Saturday, 1 February 2014

Independent Learning Log

T1W4 Independent Learning Log

Source(s) :
http://therealsingapore.com/content/trs-readers-are-just-jealous-anton-casey-white-and-rich http://www.dailymail.co.uk/news/article-2545824/Anton-Casey-British-banker-living-Singapore-provoked-fury-ridiculing-poor-people-parted-ways-company-gone-Australia.html
http://www.theaustralian.com.au/news/world/death-threats-for-british-banker-anton-casey-over-singapore-poor-jokes/story-fnb64oi6-1226808403834#
http://www.establishmentpost.com/punishment-worse-crime-case-anton-casey/


What I did : 

With instructions from my English Language teacher Mrs Jang, I had to readdress the intriguing case of Mr Anton Casey in much more depth than my original ILL in Week 3. In this Independent Learning Log, I will cover the case of Anton Casey, how his case was blown out of proportion and social/ethical issues that have surfaced along with the discussion of how issues like these can be avoided.

What happened : 

This is a general summary of what happened to Anton Casey. He insulted the people of Singapore, and even labelled public transport for the 'poor' and 'smelly' people. He also posted pictures of his son with derogatory captions about taking the public transport, amongst other things. These actions have sparked off a huge uproar over the internet, and even caused his company of which he was the senior wealth manager to fire him. Being heavily lambasted by Singapore netizens, he left Singapore (in economy class) claiming to have received death threats directed to him and his family.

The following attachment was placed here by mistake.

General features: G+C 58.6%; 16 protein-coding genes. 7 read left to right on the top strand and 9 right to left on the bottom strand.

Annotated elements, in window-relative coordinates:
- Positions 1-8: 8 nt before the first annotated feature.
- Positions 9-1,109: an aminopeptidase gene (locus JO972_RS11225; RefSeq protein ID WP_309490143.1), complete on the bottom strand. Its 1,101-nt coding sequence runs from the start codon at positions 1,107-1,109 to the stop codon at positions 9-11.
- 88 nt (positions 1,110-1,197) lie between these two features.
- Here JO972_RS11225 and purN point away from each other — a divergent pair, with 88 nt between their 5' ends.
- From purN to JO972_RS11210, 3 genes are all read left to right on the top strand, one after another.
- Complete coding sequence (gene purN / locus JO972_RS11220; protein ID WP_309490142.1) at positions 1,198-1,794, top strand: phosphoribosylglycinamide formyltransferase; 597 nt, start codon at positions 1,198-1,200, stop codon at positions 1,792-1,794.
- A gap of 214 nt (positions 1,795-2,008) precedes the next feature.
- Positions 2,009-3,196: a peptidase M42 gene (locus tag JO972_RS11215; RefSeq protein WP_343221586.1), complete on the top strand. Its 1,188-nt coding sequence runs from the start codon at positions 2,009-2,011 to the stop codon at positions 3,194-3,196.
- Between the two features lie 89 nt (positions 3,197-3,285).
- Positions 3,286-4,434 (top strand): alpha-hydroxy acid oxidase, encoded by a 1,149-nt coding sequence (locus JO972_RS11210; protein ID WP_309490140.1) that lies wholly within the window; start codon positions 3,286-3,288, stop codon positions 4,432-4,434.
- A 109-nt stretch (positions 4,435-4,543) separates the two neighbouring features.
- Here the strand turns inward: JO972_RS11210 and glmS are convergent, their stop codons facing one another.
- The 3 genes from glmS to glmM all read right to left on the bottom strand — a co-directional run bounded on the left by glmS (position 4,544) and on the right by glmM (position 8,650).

I feel that even though his comments were rude and utterly crass, this case did not have to be escalated so rapidly that the news is reported overseas. He has made an apology online, although some people regard his apology as not sincere as he had issued his apology through a public relations firm. His career and dignity had come crashing down in the short span of a few weeks. However, this case also concerns online security issues. His photos and comments on his Facebook profile were private to only him and his friends, however, it was the start of his downfall when they were posted online. A video which was uploaded onto Youtube which people mistook for his reaction (which angered people further) to the insults hurled at him was actually made a year prior to the incident happening. Again, that video was only shown to his friends originally. 

Although this case have shown the unity of Singaporeans online, it has also shown a bad face of Singaporeans online when the death threats started surfacing. This reflects badly onto us as it may be deemed "uncivilized" and "rude". 

Things like this can be prevented if we watch what we say online. Even if they were just innocuous jokes made for humour, the wrong audience can prove fatally disastrous results.

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